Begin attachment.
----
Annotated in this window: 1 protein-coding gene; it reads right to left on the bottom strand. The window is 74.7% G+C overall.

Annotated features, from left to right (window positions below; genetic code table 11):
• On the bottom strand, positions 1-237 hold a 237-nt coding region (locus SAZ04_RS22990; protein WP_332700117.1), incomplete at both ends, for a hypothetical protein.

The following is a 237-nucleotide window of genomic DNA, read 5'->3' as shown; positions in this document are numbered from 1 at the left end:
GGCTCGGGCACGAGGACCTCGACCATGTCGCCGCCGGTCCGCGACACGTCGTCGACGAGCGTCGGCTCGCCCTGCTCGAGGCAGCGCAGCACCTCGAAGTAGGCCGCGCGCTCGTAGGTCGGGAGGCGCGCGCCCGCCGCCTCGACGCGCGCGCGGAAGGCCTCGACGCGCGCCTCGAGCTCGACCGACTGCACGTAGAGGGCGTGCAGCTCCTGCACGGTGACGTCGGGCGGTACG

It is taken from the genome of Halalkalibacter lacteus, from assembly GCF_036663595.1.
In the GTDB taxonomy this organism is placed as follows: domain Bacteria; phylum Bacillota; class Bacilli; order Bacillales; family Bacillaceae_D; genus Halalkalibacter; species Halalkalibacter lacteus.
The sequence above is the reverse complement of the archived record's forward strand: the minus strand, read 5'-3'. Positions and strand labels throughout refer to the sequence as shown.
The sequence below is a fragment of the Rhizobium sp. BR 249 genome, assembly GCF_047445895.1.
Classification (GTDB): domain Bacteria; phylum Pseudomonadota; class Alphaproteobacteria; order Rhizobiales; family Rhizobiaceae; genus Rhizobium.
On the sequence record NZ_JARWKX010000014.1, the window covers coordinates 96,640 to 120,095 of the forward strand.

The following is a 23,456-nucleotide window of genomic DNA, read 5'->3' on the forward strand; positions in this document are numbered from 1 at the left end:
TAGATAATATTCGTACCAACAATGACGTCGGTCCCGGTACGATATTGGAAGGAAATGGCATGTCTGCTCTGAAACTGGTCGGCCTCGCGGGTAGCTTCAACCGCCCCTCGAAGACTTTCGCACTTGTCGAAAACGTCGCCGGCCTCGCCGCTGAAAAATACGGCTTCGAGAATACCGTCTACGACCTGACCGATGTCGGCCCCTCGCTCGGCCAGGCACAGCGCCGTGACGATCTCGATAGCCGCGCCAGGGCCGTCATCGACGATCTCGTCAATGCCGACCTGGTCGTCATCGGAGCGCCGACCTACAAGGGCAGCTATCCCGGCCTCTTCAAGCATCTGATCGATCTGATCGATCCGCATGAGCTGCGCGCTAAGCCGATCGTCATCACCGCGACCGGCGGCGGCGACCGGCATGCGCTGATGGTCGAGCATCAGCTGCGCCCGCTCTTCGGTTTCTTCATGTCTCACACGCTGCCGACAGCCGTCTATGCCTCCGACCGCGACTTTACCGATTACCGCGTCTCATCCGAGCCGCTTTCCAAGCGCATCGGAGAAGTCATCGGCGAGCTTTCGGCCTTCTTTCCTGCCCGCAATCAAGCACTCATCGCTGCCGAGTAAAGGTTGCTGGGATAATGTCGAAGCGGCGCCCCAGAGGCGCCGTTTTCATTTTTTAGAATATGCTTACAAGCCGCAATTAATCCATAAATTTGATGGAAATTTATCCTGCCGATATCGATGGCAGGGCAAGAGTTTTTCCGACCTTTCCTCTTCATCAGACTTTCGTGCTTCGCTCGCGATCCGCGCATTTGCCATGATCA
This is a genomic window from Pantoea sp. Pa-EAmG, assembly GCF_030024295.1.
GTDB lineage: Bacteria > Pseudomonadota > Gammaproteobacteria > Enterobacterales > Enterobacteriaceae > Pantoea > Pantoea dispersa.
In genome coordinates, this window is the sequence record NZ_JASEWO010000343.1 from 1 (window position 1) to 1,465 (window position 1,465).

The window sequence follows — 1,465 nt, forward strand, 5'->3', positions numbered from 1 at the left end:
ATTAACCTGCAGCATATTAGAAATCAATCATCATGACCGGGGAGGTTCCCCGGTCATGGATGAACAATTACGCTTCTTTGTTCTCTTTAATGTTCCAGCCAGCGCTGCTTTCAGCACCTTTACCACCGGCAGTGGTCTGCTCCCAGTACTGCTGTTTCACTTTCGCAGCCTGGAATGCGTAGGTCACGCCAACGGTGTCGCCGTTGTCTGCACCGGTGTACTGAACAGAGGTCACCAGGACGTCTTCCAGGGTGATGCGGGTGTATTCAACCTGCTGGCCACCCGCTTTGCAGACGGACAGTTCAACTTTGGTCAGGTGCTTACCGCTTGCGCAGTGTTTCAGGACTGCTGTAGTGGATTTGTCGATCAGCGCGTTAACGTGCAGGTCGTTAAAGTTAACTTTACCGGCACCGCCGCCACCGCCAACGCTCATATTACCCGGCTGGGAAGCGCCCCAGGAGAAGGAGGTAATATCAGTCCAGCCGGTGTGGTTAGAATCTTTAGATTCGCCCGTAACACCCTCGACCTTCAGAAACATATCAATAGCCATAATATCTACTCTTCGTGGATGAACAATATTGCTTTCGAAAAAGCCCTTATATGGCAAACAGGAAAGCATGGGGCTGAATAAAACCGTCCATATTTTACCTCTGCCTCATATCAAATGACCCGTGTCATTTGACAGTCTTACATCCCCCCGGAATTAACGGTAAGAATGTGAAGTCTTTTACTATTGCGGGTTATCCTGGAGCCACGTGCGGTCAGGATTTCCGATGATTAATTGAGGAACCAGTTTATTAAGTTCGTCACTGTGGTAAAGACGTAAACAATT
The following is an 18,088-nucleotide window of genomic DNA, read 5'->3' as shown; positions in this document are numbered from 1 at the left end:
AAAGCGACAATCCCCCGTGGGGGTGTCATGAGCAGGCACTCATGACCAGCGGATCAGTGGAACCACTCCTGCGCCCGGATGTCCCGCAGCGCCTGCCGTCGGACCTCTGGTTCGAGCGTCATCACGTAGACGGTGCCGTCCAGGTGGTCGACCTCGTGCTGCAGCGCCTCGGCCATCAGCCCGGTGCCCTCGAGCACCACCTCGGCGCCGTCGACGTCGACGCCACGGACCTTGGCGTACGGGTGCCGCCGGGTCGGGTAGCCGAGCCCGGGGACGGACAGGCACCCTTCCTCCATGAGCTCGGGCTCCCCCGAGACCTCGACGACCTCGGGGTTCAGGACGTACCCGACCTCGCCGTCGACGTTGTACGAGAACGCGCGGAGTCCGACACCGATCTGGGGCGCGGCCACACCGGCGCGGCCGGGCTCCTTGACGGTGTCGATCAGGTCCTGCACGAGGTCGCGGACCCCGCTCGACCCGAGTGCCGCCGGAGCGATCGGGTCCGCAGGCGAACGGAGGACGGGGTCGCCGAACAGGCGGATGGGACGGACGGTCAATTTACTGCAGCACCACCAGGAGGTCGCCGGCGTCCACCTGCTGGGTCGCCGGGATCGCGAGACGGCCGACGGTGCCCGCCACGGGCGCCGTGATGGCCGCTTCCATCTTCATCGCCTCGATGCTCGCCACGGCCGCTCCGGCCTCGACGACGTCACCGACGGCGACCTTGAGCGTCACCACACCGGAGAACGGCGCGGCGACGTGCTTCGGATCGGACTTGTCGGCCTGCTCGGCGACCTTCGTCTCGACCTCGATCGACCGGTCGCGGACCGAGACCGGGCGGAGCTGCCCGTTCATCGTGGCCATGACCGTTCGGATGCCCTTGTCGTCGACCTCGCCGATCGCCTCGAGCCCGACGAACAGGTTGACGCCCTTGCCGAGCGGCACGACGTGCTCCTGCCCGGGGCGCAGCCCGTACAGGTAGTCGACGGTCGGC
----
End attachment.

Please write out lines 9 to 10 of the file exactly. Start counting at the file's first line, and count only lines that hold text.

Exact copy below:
The sequence below is a fragment of the Rhizobium sp. BR 249 genome, assembly GCF_047445895.1.
Classification (GTDB): domain Bacteria; phylum Pseudomonadota; class Alphaproteobacteria; order Rhizobiales; family Rhizobiaceae; genus Rhizobium.